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Internet Way of Networking 14 September 2020

Intermediary Liability Survey: Latin America

Community Contribution

Executive Summary

This report is a product of a crowdsourcing exercise designed to map current existing intermediary liability regimes in Latin American countries. Such an exercise was conducted with the full support of the Internet Society Community (chapter leaders and members) in the region. The process was developed in three stages: (1) a questionnaire (displayed in Annexes I and II) was generated in consultation with chapter leaders in April[1]; (2) all chapter leaders in Latin American countries were invited to respond but only one chapter met the deadline – May 30th; and (3) then the questionnaire was reopened to chapter members at-large until June 30th.

The questionnaire was responded 135 times, by people from 18 Latin American countries[2]: 105 respondents only added their names and contact information to the form; 22 responses provided partial answers; and 8 responses presented a more detailed description of rules and regulations that can affect intermediary liability in the following jurisdictions: Bolivia, Brazil, Colombia, Chile, the Dominican Republic, Ecuador, Mexico and Venezuela. 

The eight country profiles presented in this report provide an up-to-date snapshot of the complex regulatory landscape that applies directly or indirectly to Internet intermediaries in some countries of Latin America. The majority of them still rely on more general administrative, civil and criminal norms that apply more or less uniformly to Internet intermediaries. Liability is generally associated with editorial behavior and copyright regimes are commonly applied (even if they do not have rules specific designed for Internet intermediary). General telecommunications regulations seem to be the common feature across the different countries surveyed, and Chile is a highlight due to its longstanding network neutrality rules that impose certain penalties for intermediaries who interfere with the free flow of data at the level of the infrastructure. Brazil is the only country among those listed below that has a specialized intermediary liability regime designed for Internet access providers and Internet application providers (which grants providers with certain degree of immunity in relation to third-party content.).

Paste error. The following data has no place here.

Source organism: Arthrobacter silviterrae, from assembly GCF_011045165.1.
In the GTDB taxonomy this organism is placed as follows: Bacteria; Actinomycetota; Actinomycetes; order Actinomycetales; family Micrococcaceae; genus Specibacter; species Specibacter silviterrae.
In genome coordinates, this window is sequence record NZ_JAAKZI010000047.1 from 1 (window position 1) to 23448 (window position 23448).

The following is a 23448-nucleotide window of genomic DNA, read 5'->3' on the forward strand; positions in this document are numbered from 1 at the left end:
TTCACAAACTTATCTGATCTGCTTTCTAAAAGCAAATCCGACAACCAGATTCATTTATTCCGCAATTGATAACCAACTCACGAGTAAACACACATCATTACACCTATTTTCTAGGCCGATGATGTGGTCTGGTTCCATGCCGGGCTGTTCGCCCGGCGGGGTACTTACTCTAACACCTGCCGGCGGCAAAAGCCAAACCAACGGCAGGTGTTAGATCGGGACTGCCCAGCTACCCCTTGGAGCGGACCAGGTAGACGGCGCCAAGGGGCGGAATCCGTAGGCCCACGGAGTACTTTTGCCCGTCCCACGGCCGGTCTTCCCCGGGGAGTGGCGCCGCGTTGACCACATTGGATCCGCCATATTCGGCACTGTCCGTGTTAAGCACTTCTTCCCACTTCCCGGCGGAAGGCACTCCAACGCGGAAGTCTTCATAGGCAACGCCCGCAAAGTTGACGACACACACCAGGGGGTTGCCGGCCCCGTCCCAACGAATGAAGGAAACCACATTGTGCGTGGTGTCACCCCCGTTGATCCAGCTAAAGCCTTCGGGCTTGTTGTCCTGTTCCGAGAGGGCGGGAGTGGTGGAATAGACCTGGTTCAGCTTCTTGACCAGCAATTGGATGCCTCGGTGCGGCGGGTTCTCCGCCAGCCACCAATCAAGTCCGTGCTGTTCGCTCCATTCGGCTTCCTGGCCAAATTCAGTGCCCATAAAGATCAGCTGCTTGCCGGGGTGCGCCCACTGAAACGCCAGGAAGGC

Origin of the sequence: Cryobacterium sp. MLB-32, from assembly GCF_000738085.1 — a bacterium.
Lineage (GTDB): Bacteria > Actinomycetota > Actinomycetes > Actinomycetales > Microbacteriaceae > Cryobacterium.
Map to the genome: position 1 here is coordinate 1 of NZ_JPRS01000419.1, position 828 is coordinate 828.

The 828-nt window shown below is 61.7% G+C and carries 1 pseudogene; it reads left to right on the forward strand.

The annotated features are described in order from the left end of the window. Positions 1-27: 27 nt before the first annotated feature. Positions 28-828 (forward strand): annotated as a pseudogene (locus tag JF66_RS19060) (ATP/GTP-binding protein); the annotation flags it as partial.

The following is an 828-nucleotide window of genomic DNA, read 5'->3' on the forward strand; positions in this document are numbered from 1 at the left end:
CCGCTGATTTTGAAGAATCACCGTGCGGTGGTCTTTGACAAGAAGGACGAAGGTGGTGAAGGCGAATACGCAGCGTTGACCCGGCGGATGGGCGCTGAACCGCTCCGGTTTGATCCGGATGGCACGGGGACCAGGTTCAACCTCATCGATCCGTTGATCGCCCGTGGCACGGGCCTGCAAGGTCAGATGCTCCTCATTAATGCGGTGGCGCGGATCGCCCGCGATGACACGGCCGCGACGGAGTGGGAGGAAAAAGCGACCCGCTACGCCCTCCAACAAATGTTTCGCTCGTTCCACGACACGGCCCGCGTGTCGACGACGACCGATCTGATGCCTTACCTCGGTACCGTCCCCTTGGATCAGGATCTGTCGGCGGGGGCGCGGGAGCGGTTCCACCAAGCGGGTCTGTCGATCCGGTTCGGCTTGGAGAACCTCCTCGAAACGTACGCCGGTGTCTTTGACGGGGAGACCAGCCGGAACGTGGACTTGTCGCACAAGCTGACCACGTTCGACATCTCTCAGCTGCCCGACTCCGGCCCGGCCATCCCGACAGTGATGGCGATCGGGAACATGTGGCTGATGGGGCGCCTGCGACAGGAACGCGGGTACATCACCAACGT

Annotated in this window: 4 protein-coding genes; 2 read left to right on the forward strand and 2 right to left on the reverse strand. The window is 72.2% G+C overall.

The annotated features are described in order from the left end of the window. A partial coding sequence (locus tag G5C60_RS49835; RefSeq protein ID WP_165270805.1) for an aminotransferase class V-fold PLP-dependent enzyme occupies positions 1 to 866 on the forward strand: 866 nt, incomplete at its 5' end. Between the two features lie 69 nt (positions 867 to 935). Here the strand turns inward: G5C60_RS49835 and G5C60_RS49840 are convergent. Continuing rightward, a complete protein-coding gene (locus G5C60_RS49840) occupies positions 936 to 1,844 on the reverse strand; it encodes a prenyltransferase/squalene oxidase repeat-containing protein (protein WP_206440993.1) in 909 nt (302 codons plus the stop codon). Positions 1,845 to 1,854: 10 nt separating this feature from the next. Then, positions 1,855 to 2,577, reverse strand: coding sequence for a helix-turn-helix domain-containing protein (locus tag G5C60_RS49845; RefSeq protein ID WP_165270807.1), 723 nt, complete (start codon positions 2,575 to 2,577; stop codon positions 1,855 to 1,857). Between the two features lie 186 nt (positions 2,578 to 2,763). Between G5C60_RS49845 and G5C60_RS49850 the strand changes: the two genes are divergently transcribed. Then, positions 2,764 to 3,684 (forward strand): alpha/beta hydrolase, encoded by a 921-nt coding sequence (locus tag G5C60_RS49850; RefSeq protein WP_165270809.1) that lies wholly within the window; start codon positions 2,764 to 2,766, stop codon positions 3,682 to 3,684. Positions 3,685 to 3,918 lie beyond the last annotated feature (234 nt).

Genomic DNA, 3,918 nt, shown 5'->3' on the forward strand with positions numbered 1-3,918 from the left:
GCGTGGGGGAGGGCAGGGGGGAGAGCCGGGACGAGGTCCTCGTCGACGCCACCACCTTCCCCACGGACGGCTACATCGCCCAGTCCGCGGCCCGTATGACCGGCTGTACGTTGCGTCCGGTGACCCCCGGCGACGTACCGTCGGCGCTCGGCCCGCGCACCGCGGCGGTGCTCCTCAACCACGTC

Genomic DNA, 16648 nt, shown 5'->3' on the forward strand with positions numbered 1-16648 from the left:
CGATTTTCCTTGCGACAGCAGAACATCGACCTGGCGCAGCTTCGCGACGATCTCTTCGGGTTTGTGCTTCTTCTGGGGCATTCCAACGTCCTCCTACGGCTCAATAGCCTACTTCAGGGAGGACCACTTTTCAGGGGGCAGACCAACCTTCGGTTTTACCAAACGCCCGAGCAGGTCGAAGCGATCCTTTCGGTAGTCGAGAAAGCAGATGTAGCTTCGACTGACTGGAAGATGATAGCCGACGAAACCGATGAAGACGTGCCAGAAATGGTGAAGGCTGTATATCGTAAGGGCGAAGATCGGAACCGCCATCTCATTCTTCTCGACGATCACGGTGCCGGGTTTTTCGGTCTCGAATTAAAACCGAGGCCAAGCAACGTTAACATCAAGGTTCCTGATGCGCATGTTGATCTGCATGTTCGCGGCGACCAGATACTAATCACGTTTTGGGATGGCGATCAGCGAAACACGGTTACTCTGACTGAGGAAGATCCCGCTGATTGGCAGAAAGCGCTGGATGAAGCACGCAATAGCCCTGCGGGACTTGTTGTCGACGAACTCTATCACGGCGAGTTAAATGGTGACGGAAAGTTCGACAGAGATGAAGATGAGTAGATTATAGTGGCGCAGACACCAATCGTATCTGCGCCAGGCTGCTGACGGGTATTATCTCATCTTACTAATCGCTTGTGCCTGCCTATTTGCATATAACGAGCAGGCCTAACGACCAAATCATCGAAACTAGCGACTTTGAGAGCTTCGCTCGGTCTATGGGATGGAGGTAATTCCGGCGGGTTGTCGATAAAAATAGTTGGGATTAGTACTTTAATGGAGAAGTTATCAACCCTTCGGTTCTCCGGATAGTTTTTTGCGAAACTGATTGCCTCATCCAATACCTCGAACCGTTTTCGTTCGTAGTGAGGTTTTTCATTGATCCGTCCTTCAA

Additionally to that, the process helped us identify a group of people (bearing in mind those who provided partial & complete answers to the survey) that can be consulted and mobilized in the future for policy and community engagement as well as advocacy activities to promote and defend the importance of intermediary liability for the Internet Way of Networking. In order to achieve those goals, a suggested way forward might involve the formation of country/chapter-level specialized working groups to: a) review and expand the information comprised in individual country profiles generated during the first iteration of this exercise; b) receive additional training and work among themselves to inspire and collaborate with other chapters in the region; and c) be invited to develop additional activities and resources around the topic of intermediary liability in Q4.

An additional step to be taken can involve the replication of the process described above in other regions as a way of identifying other individuals and groups that can help the Internet Society increase its amount of information and knowledge about intermediary liability all over the World (leveraging our community to serve as a valuable source of input to other mapping exercises, such as Stanford’s University World Intermediary Liability Map).

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[1] We are very thankful to Roberto Zambrana (ISOC Bolivia), German Fajardo (ISOC Colombia) and Flávio Wagner (ISOC Brasil) for their valuable support in the production of the questionnaire.

[2] Argentina, Bolívia, Brasil, Chile, Colombia, Costa Rica, Ecuador, El Salvador, Guatemala, Honduras, Mexico, Panama, Paraguay, Peru, Puerto Rico, República Dominicana, Uruguay, Venezuela.

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